“In the beginning was the Word, and the Word was with God, and the Word was God. The same was in the beginning with God. All things were made by him; and without him was not anything made that was made.” “And the Word was made flesh, and dwelt among us,” ... full of grace and truth.” “He was in the world, and the world was made by him, and the world knew him not. He came unto his own, and his own received him not.” RH June 12, 1900, par. 14

How different was the true High Priest from the false and corrupted Caiaphas. Christ stood before the false high priest, pure and undefiled, without a taint of sin. RH June 12, 1900, par. 15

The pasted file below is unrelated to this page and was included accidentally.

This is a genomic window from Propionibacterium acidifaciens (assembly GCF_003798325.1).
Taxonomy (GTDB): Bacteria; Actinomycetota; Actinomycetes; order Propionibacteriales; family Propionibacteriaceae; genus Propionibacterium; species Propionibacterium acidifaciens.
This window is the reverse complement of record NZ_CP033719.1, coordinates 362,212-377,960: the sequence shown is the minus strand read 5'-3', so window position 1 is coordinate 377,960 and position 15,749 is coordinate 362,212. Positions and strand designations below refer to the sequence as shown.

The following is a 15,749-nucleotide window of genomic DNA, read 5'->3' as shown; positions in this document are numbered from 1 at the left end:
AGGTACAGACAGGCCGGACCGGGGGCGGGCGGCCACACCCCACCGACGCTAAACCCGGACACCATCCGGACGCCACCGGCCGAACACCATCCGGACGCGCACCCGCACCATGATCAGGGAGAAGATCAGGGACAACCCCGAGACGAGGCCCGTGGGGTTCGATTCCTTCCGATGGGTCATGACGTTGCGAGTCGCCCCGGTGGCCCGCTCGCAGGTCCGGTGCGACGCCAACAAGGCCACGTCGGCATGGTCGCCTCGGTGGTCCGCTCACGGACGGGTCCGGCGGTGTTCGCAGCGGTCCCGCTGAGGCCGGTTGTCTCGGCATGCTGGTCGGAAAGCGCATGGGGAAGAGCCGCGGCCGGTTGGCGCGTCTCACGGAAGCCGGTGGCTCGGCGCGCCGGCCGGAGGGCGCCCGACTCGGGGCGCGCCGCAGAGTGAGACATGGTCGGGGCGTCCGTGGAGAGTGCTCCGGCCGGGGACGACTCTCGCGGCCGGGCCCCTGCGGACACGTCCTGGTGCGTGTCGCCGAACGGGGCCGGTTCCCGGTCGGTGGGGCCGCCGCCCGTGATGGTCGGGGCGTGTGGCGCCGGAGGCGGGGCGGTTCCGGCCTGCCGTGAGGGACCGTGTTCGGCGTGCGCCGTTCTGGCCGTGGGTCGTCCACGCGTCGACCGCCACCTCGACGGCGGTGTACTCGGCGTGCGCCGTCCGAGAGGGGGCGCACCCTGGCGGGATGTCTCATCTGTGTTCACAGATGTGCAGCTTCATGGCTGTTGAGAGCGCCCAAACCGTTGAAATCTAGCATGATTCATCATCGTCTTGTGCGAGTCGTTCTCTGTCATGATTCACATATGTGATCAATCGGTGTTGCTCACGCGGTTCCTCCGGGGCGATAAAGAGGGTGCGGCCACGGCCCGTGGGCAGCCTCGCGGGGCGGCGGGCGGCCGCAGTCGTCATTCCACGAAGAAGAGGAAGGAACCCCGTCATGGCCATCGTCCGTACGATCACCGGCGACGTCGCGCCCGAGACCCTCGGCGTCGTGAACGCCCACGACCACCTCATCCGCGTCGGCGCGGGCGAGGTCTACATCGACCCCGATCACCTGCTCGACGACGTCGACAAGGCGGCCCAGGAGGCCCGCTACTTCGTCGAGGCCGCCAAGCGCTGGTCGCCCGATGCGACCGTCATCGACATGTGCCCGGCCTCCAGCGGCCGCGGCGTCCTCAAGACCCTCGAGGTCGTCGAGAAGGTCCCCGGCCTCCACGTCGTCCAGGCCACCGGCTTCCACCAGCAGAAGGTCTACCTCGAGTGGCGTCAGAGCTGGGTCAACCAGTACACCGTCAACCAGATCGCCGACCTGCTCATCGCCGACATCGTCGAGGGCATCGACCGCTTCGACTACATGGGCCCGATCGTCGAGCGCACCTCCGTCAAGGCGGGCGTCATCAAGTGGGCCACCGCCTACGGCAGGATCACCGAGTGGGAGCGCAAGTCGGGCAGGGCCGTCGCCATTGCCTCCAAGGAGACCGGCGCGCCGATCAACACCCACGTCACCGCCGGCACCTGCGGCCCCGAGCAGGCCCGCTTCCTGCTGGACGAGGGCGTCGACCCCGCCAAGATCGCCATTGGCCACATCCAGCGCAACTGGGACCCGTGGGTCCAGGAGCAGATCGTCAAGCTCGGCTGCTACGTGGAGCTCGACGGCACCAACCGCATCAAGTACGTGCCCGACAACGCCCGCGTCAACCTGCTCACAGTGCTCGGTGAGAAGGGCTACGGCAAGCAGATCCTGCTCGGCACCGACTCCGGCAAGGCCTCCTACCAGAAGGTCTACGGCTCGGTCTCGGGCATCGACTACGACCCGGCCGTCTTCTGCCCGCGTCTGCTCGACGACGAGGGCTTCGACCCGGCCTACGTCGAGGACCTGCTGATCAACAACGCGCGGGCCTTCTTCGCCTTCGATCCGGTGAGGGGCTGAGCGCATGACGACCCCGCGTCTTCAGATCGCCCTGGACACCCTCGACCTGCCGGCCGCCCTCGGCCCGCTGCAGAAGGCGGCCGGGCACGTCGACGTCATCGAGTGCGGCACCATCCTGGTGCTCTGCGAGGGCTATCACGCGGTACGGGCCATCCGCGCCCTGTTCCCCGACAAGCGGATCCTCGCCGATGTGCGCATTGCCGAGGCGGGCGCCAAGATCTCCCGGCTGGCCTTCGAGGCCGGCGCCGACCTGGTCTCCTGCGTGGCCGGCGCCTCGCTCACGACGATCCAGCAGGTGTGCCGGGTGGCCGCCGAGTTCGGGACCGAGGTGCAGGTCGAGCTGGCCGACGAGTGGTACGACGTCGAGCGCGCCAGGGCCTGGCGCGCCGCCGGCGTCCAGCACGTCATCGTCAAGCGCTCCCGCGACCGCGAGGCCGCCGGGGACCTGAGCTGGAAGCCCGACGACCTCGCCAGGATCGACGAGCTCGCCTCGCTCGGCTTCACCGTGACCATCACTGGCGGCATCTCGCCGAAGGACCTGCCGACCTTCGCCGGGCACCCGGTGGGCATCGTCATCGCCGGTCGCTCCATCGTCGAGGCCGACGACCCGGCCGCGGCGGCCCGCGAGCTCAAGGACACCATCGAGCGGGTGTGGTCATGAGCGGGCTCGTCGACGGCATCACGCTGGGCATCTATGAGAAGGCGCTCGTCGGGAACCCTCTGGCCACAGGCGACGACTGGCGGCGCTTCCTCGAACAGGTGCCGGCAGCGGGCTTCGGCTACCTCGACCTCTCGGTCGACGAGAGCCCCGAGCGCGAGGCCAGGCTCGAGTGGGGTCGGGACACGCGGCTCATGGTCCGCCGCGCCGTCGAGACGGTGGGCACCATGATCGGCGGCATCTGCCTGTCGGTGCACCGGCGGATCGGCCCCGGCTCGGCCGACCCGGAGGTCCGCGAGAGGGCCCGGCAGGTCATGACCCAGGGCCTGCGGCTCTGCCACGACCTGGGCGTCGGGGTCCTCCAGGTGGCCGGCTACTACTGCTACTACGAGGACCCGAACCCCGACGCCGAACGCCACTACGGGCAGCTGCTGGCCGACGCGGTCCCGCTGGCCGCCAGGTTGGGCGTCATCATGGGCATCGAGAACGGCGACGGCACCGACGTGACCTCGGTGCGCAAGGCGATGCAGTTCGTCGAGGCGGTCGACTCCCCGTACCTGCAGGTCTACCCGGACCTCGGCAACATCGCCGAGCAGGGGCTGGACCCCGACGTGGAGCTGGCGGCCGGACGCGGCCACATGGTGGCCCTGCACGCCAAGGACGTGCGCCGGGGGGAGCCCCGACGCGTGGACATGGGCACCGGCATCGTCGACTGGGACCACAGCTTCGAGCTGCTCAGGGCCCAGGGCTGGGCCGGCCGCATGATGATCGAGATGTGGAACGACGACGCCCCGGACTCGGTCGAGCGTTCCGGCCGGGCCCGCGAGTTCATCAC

Christ mourned for the transgression of every human being. He bore even the guiltiness of Caiaphas, knowing the hypocrisy that dwelt in his soul, while for pretense he rent his robe. Christ did not rend his robe, but his soul was rent. His garment of human flesh was rent as he hung on the cross, the sin-bearer of the race. By his suffering and death a new and living way was opened. There is no longer a wall of partition between Jew and Gentile. “By one offering he hath perfected forever them that are sanctified.” This enabled him to proclaim on the cross, with a clear and triumphant voice, “It is finished.” “Christ is not entered into the holy places made with hands, which are the figures of the true; but into heaven itself, now to appear in the presence of God for us; nor yet that he should offer himself often, as the high priest entereth into the holy place every year with the blood of others; for then must he often have suffered since the foundation of the world: but now once in the end of the world hath he appeared to put away sin by the sacrifice of himself.” “This man, after he had offered one sacrifice for sins forever, sat down on the right hand of God.” Christ entered in once into the holy place, having obtained eternal redemption for us. “Wherefore he is able also to save them to the uttermost that come unto God by him, seeing he ever liveth to make intercession for them.” He has qualified himself to be not only man's representative, but his advocate, so that every soul, if he will, may say, I have a Friend at court, a High Priest who is touched with the feeling of my infirmities. RH June 12, 1900, par. 16